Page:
It’s a favorite superhero film of Major Spoiler EiC Stephen…  but I’m not sure even HE knew it was also a comic!  Your Major Spoilers (Retro) Review of Push #1 awaits!


Writer: Adam Freeman/Marc Bernardin
Penciler: Bruno Redondo/Aaron Minier
Inker: Sergio Arino/Aaron Minier
Colorist: Gabe Eltaeb
Letterer: Rob Leigh
Editor: Scott Peterson
Publisher: Wildstorm Comics
Cover Price: $3.50
Current Near-Mint Pricing: $3.50

Previously in PushIn 1945, the United States government ses up The Division, an agency that tracks and experiments on people who possess psychic abilities. Each psychic is categorized into a group based on what powers they have:  precognitive Watchers, telekinetic Movers, projecting telepath Pushers, sonic-powered Bleeders, psychometric Sniffs, shape-changing Shifters, memory-erasing Wipers, telepathy-blocking Shadows, and psionic-healing Stitches.  And they all for for an organization that may have rot at its very core.

Of course, their above-board parts of their mission directives aren’t exactly morally simple, as the first thing that happens in this comic book is an agent called Lucy getting her cover blown and “pushing” a dozen soldiers to shoot themselves in the head.  Ranking Agent Lowe calls the mission, realizing that not only were they expected, their target is not at all what it seems to be.  Instead of a facility buiding dirty bombs, it’s some sort of research facilitiy, probably investigating the factors that give the Pushers and company their powers.

Oh, also?  Their Bleeder used his powers and triggered the facility’s self destruct sequence.

The art in this issue is… very odd.  The settings, machinery and backgrounds are really well-done, filled with detail and density of informaiton, but all the characters are very comic-book abstract, looking something like a cross between Derek Robertson and Jim Lee, giving the effect of hand-drawn characters inhabiting a 3-D modeled world.  It’s not exactly unpleasant, but it is a little jarring, especialy at first.  Returning to base, Lowe is asked what happened by a Sniffer, but rather than tell, he just throws the man his watch and snarks for him to figure it out for himself.

This imbedded flashback is quite brilliant, for a number of reasons: First, it’s handled by a completely different artist, showing us the distorted perspective of Grogan’s psychometric Sniffer powers.  it’s also a really great way to deliver the necessary exposition, while giving Lowe some character and setting up the conflict between him and Grogan/the “agency.”  It’s very well-handled, and transitions us right into an angry debrief where Lowe meets with his boss and the requisite “jerkface from corporate” character.  Since this story takes place in the 1980s, our characters aren’t the primary ones from the movie, but the next phase of this mission introduces Agent Carver (Djimon Hounsou’s Pusher from the film) and sends them to track a would-be insurgent named Noel in a pub in Dublin, where we discover the extent of Lowe’s Shifter ability.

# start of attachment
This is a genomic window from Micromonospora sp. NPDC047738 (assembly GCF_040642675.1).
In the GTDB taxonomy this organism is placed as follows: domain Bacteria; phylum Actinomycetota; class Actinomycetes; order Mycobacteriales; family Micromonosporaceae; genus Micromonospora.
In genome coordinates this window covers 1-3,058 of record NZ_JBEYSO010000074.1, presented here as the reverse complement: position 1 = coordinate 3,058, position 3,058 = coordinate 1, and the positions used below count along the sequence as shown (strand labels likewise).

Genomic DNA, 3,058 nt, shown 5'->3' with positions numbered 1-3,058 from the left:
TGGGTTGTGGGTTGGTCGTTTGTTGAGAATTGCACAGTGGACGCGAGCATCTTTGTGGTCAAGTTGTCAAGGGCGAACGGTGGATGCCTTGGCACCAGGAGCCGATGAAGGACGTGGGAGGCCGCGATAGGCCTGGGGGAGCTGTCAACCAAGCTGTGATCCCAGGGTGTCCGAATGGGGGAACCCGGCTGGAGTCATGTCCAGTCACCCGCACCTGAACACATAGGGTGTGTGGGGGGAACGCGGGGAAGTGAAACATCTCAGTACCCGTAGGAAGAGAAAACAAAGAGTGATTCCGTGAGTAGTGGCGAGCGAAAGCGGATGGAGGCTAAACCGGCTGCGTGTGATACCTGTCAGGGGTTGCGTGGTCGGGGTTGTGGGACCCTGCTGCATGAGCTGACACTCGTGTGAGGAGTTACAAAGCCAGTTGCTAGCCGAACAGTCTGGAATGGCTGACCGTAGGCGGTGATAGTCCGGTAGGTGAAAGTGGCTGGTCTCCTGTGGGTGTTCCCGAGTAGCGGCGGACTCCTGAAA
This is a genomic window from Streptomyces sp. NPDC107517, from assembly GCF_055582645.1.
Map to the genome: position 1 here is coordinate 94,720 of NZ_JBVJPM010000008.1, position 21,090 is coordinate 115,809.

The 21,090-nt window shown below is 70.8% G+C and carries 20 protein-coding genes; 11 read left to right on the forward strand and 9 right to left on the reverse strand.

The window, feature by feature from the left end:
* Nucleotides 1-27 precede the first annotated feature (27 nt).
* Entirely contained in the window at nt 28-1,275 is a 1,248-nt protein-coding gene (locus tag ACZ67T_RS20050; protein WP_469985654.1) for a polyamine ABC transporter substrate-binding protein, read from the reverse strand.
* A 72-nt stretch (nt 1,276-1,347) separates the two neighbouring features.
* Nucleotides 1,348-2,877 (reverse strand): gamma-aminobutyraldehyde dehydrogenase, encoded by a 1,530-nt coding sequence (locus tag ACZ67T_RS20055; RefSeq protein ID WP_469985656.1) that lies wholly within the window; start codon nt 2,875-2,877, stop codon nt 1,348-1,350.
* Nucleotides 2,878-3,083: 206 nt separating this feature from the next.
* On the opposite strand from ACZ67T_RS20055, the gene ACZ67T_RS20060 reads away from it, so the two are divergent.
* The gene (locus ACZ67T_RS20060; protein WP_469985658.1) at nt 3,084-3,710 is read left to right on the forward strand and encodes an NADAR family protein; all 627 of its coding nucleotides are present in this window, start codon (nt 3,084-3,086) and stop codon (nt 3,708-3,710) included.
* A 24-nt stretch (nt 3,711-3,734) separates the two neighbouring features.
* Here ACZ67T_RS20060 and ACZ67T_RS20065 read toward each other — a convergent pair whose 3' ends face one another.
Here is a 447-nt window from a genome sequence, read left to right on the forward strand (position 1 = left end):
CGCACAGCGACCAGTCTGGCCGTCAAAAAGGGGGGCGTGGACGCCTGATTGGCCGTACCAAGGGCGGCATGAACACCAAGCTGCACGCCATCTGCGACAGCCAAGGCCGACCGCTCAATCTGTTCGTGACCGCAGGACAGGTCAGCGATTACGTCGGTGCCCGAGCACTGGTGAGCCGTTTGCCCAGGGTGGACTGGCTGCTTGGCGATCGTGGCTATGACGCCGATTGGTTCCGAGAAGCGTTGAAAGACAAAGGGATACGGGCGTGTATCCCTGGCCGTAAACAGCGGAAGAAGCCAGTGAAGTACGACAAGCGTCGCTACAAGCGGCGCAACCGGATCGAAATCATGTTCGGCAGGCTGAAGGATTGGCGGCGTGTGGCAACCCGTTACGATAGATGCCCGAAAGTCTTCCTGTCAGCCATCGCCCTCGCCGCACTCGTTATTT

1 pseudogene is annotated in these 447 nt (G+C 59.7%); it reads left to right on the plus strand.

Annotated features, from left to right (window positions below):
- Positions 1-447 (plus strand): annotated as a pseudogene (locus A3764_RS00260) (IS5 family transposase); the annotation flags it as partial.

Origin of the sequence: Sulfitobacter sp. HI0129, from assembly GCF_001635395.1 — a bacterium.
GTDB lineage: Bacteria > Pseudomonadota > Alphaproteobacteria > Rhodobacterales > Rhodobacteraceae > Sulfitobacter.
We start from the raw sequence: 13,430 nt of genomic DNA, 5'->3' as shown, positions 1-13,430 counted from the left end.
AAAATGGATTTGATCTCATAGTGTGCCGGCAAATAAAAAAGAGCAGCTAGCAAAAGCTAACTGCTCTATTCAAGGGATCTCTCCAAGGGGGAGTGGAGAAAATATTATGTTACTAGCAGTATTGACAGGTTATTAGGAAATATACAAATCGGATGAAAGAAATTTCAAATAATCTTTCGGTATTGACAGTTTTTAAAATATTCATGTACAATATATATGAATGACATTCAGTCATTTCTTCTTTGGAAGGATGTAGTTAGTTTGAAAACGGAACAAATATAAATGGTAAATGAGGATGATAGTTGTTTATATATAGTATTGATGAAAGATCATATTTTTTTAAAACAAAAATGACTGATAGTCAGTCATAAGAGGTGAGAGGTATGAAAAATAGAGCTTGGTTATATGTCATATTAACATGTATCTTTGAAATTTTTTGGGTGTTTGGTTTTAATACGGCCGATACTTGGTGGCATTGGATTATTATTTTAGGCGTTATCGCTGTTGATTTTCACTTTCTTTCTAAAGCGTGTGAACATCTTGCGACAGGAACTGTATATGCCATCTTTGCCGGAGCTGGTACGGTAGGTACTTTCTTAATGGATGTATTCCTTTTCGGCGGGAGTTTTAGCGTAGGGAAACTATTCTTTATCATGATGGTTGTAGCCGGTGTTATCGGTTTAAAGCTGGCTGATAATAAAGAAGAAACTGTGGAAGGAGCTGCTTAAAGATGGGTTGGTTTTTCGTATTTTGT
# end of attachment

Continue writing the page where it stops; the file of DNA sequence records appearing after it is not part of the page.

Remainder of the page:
Of all the super-powers in the universe, “turning into Joyce DeWitt from ‘Three’s Company’ ” is not one that I’d considered, but it seems to serve him very well…  until he is betrayed by one of his own, the Bleeder from the botched “nuclear plant” mission, making him worry that his own division is working to create their own army of super-soldiers.

Anyone who has seen the film knows about Carver’s loyalties, which means that Ezra Lowe’s fate is kind of a given, but Push #1 has a lot going for it, even with the weirdly mismatched art issues, earning a better-than-average 3 out of 5 stars overall.  One might even be interested in reading the rest of this miniseries and cross-checking all the foreshadowing and character reveals that build to the events of the film, but that might be an exercise for a ‘Push’ superfan rather than a dilettante.  Either way, it’s an interesting prequel story setup, though one that has the usual inherent issues of a prequel in that Ezra is certainly doomed.

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Not Bad, But A Bit

Confusing, Artistically

There's something about the art that just doesn't quite gel, but the story builds tension well and it works as a prequel to the movie, albeit with a foregone conclusion.

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About Author

Once upon a time, there was a young nerd from the Midwest, who loved Matter-Eater Lad and the McKenzie Brothers... If pop culture were a maze, Matthew would be the Minotaur at its center. Were it a mall, he'd be the Food Court. Were it a parking lot, he’d be the distant Cart Corral where the weird kids gather to smoke, but that’s not important right now... Matthew enjoys body surfing (so long as the bodies are fresh), writing in the third person, and dark-eyed women. Amongst his weaponry are such diverse elements as: Fear! Surprise! Ruthless efficiency! An almost fanatical devotion to pop culture! And a nice red uniform.

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